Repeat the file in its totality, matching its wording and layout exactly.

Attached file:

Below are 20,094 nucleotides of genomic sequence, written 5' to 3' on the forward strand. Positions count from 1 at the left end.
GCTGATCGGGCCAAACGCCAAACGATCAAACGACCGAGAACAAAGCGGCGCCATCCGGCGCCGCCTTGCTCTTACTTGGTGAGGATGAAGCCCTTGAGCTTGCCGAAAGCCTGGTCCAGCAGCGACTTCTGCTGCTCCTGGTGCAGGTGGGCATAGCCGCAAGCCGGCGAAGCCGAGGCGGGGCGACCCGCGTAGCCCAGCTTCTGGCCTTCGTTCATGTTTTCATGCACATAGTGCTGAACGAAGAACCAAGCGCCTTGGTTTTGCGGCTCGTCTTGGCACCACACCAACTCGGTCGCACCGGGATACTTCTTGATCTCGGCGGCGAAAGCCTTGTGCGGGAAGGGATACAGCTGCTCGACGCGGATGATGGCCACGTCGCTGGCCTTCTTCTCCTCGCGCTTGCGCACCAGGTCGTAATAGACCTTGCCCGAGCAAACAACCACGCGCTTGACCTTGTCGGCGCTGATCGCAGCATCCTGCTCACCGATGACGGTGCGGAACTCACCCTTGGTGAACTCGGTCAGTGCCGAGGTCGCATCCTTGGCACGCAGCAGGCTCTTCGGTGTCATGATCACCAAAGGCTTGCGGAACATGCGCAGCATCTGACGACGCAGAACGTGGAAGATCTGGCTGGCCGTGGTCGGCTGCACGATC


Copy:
Below are 20,094 nucleotides of genomic sequence, written 5' to 3' on the forward strand. Positions count from 1 at the left end.
GCTGATCGGGCCAAACGCCAAACGATCAAACGACCGAGAACAAAGCGGCGCCATCCGGCGCCGCCTTGCTCTTACTTGGTGAGGATGAAGCCCTTGAGCTTGCCGAAAGCCTGGTCCAGCAGCGACTTCTGCTGCTCCTGGTGCAGGTGGGCATAGCCGCAAGCCGGCGAAGCCGAGGCGGGGCGACCCGCGTAGCCCAGCTTCTGGCCTTCGTTCATGTTTTCATGCACATAGTGCTGAACGAAGAACCAAGCGCCTTGGTTTTGCGGCTCGTCTTGGCACCACACCAACTCGGTCGCACCGGGATACTTCTTGATCTCGGCGGCGAAAGCCTTGTGCGGGAAGGGATACAGCTGCTCGACGCGGATGATGGCCACGTCGCTGGCCTTCTTCTCCTCGCGCTTGCGCACCAGGTCGTAATAGACCTTGCCCGAGCAAACAACCACGCGCTTGACCTTGTCGGCGCTGATCGCAGCATCCTGCTCACCGATGACGGTGCGGAACTCACCCTTGGTGAACTCGGTCAGTGCCGAGGTCGCATCCTTGGCACGCAGCAGGCTCTTCGGTGTCATGATCACCAAAGGCTTGCGGAACATGCGCAGCATCTGACGACGCAGAACGTGGAAGATCTGGCTGGCCGTGGTCGGCTGCACGATC